I’m not making a joke, but the other game completely slipped my mind. Everything else is an inferior version of something that already exists on PS3. Liberation is the glitchy, nigh unplayable little sister to Assassin’s Creed III. Uncharted is a middling experience than never comes close to the grandeur of the console versions. And those are just the playable ones: Call of Duty is an utter wreck and most other ports are haphazard at best. Even something as awesome as PSO2 is getting nerfed to play on Vita. Sony needs to stop treating it like a portable PS3 and give it an identity all its own.

      Personally, as the Vita’s graphic capabilities as slightly under those of the PS3, I would start pushing all those HD remakes to Vita. It would give you a library of excellent and familiar games as well as a unique draw “Play the game you loved from yesteryear on the go!” I mean, Persona 4 the Golden is doing pretty okay (I think. 350K?) and I would play the hell outta something like Xenosaga HD Collection or Grandia HD Collection or Valkria Profile HD Collection….

      But this is a reasonably good idea, so I’m sure Sony won’t come up with it…

    • The biggest problem for the Vita is that they’re past the “new console buzz” phase that allows you to have a mediocre library. For example, most hardcore gamers would be willing to buy a Wii U on the promise of new Marios and Zeldas. Developers, similarly see a similar opportunity to build a new fanbase on a fledgling platform.

      However, at this point, the VIta doesn’t have the market penetration to attract high end developers on its own merits. Gamers haven’t flocked to it, still waiting on the right games. Personally, I see three games I’d want to play for it, one of which I already beat on the 3DS (Persona 4 Golden, Gravity Rush, and Virtue’s Last Reward).

      Sony’s problem then, is that they don’t have the gamers to get developers, and they don’t have the games to have gamers. I forget who mentioned it, but at some point, Sony’s going to have to make a very hard choice. They can let it die a slow, ignoble death by continuing with it on a similar path. They can try for another hardcore games push by incentivizing development. Signing Atlus for a Persona 5 timed exclusive (this is where losing Monster Hunter hurt), whatever the cost would make sense. Or, they can go for what I think is their only chance; which is to get the system into as many gamers hands as possible for the time being. Price cuts, bundling it with PS3s at a minimal value… Throwing in goodies. I forget who said it, but at some point, Sony needs to decide if they want to sell systems or games, and if they can live without the other for a short time, both may come.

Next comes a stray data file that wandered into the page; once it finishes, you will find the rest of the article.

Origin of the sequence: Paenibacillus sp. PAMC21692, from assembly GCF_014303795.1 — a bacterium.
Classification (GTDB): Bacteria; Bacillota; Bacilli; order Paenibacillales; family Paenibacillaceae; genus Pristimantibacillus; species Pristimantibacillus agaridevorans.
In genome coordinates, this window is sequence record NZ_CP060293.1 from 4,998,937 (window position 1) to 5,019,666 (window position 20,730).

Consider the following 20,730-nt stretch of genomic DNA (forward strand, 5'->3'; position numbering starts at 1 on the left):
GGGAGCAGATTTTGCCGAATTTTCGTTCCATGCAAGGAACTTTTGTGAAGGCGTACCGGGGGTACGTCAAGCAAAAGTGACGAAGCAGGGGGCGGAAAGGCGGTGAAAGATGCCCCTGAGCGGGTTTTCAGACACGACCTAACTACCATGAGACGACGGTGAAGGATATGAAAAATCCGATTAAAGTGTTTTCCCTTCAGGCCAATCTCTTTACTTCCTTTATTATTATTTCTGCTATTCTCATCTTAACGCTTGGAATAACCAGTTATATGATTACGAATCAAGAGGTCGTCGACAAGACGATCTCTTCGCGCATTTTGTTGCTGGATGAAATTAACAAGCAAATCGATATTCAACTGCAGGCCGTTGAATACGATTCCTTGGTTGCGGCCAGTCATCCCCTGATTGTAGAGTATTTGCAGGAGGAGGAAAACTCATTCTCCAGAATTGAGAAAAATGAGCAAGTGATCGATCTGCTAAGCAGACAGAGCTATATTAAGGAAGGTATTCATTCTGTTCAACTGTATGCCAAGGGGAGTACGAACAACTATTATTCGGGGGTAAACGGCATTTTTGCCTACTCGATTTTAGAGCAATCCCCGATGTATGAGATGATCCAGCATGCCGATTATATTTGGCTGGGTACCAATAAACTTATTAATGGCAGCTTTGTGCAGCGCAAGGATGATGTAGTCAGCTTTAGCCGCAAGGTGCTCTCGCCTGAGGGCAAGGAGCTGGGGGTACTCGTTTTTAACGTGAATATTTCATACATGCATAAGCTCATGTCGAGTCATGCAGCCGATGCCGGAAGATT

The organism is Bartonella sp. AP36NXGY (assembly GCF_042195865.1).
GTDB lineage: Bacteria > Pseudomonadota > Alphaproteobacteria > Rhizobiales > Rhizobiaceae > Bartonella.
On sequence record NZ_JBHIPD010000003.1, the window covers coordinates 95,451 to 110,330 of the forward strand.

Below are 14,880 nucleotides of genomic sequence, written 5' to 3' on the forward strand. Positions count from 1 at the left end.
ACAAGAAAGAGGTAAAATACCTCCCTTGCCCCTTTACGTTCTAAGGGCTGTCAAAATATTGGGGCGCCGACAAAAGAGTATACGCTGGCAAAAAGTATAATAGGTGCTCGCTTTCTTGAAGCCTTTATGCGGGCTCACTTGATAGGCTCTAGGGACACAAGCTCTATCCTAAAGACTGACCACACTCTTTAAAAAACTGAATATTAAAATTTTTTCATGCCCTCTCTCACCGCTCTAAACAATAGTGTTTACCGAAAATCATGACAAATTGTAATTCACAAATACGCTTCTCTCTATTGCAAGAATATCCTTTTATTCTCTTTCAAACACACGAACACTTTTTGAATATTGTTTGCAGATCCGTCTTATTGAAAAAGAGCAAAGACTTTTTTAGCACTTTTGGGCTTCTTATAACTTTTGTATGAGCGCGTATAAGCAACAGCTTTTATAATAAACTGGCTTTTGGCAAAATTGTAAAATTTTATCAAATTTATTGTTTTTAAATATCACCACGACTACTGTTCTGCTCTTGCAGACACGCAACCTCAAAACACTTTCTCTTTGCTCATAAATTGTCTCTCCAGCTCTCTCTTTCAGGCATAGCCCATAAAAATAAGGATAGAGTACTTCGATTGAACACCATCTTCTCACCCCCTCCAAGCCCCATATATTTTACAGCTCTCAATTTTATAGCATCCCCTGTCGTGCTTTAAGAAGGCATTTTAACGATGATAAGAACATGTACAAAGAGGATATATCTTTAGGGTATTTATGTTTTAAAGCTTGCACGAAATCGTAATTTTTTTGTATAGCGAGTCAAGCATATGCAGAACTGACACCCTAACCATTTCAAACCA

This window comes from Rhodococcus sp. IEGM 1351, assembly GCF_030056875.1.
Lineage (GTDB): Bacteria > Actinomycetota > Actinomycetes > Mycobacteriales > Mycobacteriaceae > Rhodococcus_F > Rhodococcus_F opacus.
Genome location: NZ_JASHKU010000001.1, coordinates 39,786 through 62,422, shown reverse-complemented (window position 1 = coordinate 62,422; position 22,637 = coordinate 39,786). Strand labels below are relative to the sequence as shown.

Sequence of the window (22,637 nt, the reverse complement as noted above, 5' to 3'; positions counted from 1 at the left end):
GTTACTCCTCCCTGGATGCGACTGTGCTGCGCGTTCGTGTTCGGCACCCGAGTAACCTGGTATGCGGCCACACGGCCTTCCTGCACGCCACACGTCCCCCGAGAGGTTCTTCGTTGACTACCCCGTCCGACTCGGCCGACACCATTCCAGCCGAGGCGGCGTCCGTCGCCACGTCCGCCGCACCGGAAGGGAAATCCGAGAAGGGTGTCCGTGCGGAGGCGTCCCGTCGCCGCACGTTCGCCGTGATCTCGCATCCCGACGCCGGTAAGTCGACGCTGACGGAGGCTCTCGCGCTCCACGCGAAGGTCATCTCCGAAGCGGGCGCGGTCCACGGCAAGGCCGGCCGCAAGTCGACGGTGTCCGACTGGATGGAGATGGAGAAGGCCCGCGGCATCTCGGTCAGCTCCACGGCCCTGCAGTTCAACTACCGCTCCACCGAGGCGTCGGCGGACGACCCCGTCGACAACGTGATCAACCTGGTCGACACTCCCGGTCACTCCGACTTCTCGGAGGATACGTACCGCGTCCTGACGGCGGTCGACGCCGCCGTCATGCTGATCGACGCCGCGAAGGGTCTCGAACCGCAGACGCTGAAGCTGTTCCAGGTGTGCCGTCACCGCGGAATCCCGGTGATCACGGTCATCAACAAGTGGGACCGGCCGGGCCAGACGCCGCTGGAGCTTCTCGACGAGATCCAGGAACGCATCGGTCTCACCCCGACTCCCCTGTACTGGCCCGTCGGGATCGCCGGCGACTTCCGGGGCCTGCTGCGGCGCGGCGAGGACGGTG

• “Sony needs to decide if they want to sell systems or games”

      Games. Games. A million times games. Systems mean fuckall if you don’t have the games. The Wii (as was mentioned earlier) proves that. It’s not that the system is too expensive, though a price cut would help. It’s that there’s nothing worth playing, which I sorta said before.

    • I agree 100%, although a price cut would help get games in a very roundabout way.

    • My biggest issue is the memory cards. Though someone is working on a microSD shell for the Vita, so that may become a moot point.

  • Cesar Barroso

    Then Nintendo is doomed, and it is old, and antiquate. Nintendo need to leave the industry! My my, now they are copying the Nintendo Direct? what else is next?

  • Vita Direct? So that’s what we’re calling it, is it?